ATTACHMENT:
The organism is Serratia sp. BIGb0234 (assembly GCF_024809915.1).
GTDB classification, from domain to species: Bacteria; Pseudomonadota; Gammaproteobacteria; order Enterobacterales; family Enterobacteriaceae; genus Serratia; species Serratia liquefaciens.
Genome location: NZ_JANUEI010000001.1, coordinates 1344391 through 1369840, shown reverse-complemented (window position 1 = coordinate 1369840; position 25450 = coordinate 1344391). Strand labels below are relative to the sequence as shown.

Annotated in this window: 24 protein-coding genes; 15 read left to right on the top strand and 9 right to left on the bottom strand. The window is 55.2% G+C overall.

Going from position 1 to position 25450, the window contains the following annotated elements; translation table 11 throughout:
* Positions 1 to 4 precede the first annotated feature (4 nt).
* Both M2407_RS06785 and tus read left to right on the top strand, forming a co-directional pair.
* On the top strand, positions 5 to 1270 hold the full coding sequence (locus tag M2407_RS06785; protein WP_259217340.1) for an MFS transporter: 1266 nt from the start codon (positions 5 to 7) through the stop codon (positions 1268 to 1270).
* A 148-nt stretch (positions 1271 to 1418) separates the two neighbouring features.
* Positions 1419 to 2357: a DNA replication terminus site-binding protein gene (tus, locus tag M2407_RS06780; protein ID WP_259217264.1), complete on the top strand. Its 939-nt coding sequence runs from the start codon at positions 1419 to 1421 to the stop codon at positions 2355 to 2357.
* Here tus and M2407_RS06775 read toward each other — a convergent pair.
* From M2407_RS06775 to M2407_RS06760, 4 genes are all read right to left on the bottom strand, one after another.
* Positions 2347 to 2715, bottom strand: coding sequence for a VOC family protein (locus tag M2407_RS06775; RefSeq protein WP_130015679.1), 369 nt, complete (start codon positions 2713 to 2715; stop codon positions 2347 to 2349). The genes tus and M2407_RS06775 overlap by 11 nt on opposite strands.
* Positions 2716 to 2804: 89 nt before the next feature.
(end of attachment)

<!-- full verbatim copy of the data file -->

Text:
The organism is Serratia sp. BIGb0234 (assembly GCF_024809915.1).
GTDB classification, from domain to species: Bacteria; Pseudomonadota; Gammaproteobacteria; order Enterobacterales; family Enterobacteriaceae; genus Serratia; species Serratia liquefaciens.
Genome location: NZ_JANUEI010000001.1, coordinates 1344391 through 1369840, shown reverse-complemented (window position 1 = coordinate 1369840; position 25450 = coordinate 1344391). Strand labels below are relative to the sequence as shown.

Annotated in this window: 24 protein-coding genes; 15 read left to right on the top strand and 9 right to left on the bottom strand. The window is 55.2% G+C overall.

Going from position 1 to position 25450, the window contains the following annotated elements; translation table 11 throughout:
* Positions 1 to 4 precede the first annotated feature (4 nt).
* Both M2407_RS06785 and tus read left to right on the top strand, forming a co-directional pair.
* On the top strand, positions 5 to 1270 hold the full coding sequence (locus tag M2407_RS06785; protein WP_259217340.1) for an MFS transporter: 1266 nt from the start codon (positions 5 to 7) through the stop codon (positions 1268 to 1270).
* A 148-nt stretch (positions 1271 to 1418) separates the two neighbouring features.
* Positions 1419 to 2357: a DNA replication terminus site-binding protein gene (tus, locus tag M2407_RS06780; protein ID WP_259217264.1), complete on the top strand. Its 939-nt coding sequence runs from the start codon at positions 1419 to 1421 to the stop codon at positions 2355 to 2357.
* Here tus and M2407_RS06775 read toward each other — a convergent pair.
* From M2407_RS06775 to M2407_RS06760, 4 genes are all read right to left on the bottom strand, one after another.
* Positions 2347 to 2715, bottom strand: coding sequence for a VOC family protein (locus tag M2407_RS06775; RefSeq protein WP_130015679.1), 369 nt, complete (start codon positions 2713 to 2715; stop codon positions 2347 to 2349). The genes tus and M2407_RS06775 overlap by 11 nt on opposite strands.
* Positions 2716 to 2804: 89 nt before the next feature.